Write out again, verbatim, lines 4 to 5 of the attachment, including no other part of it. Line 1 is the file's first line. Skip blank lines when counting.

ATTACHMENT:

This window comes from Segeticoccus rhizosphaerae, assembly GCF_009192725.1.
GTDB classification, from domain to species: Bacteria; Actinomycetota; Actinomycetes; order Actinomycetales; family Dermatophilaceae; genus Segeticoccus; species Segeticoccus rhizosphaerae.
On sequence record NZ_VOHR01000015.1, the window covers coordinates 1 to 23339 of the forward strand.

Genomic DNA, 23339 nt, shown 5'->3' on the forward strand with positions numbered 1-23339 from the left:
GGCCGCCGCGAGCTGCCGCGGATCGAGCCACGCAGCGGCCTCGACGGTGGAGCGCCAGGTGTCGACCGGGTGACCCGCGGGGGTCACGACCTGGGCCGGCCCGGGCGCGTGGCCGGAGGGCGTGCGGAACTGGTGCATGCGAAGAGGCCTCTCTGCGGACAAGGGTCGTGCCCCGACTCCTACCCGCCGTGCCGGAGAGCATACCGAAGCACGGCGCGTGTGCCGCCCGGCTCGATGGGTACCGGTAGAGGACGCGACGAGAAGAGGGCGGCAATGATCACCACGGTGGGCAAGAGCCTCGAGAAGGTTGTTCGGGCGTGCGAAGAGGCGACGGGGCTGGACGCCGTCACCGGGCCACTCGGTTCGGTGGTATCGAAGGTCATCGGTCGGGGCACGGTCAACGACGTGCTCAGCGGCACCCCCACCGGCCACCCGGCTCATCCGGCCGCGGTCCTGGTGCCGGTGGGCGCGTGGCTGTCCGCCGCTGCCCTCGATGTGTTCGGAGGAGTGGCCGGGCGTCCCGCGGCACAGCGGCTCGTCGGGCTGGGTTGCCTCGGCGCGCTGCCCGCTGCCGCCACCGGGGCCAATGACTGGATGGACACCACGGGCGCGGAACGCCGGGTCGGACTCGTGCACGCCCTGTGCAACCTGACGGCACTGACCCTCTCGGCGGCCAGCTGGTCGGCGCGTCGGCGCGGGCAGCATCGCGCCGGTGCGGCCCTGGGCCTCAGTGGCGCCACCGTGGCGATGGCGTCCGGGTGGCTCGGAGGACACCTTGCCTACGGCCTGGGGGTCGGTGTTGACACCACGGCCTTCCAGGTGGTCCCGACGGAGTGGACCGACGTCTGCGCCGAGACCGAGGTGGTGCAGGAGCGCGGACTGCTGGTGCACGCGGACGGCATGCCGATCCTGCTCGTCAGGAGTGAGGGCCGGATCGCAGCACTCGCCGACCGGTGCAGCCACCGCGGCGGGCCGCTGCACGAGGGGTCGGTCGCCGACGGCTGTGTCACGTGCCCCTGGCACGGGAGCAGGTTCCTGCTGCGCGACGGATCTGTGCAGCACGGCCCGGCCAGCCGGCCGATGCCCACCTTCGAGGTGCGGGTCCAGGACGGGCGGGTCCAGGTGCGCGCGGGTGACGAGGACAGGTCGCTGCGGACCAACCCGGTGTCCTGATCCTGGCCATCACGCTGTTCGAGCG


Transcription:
Genomic DNA, 23339 nt, shown 5'->3' on the forward strand with positions numbered 1-23339 from the left:
GGCCGCCGCGAGCTGCCGCGGATCGAGCCACGCAGCGGCCTCGACGGTGGAGCGCCAGGTGTCGACCGGGTGACCCGCGGGGGTCACGACCTGGGCCGGCCCGGGCGCGTGGCCGGAGGGCGTGCGGAACTGGTGCATGCGAAGAGGCCTCTCTGCGGACAAGGGTCGTGCCCCGACTCCTACCCGCCGTGCCGGAGAGCATACCGAAGCACGGCGCGTGTGCCGCCCGGCTCGATGGGTACCGGTAGAGGACGCGACGAGAAGAGGGCGGCAATGATCACCACGGTGGGCAAGAGCCTCGAGAAGGTTGTTCGGGCGTGCGAAGAGGCGACGGGGCTGGACGCCGTCACCGGGCCACTCGGTTCGGTGGTATCGAAGGTCATCGGTCGGGGCACGGTCAACGACGTGCTCAGCGGCACCCCCACCGGCCACCCGGCTCATCCGGCCGCGGTCCTGGTGCCGGTGGGCGCGTGGCTGTCCGCCGCTGCCCTCGATGTGTTCGGAGGAGTGGCCGGGCGTCCCGCGGCACAGCGGCTCGTCGGGCTGGGTTGCCTCGGCGCGCTGCCCGCTGCCGCCACCGGGGCCAATGACTGGATGGACACCACGGGCGCGGAACGCCGGGTCGGACTCGTGCACGCCCTGTGCAACCTGACGGCACTGACCCTCTCGGCGGCCAGCTGGTCGGCGCGTCGGCGCGGGCAGCATCGCGCCGGTGCGGCCCTGGGCCTCAGTGGCGCCACCGTGGCGATGGCGTCCGGGTGGCTCGGAGGACACCTTGCCTACGGCCTGGGGGTCGGTGTTGACACCACGGCCTTCCAGGTGGTCCCGACGGAGTGGACCGACGTCTGCGCCGAGACCGAGGTGGTGCAGGAGCGCGGACTGCTGGTGCACGCGGACGGCATGCCGATCCTGCTCGTCAGGAGTGAGGGCCGGATCGCAGCACTCGCCGACCGGTGCAGCCACCGCGGCGGGCCGCTGCACGAGGGGTCGGTCGCCGACGGCTGTGTCACGTGCCCCTGGCACGGGAGCAGGTTCCTGCTGCGCGACGGATCTGTGCAGCACGGCCCGGCCAGCCGGCCGATGCCCACCTTCGAGGTGCGGGTCCAGGACGGGCGGGTCCAGGTGCGCGCGGGTGACGAGGACAGGTCGCTGCGGACCAACCCGGTGTCCTGATCCTGGCCATCACGCTGTTCGAGCG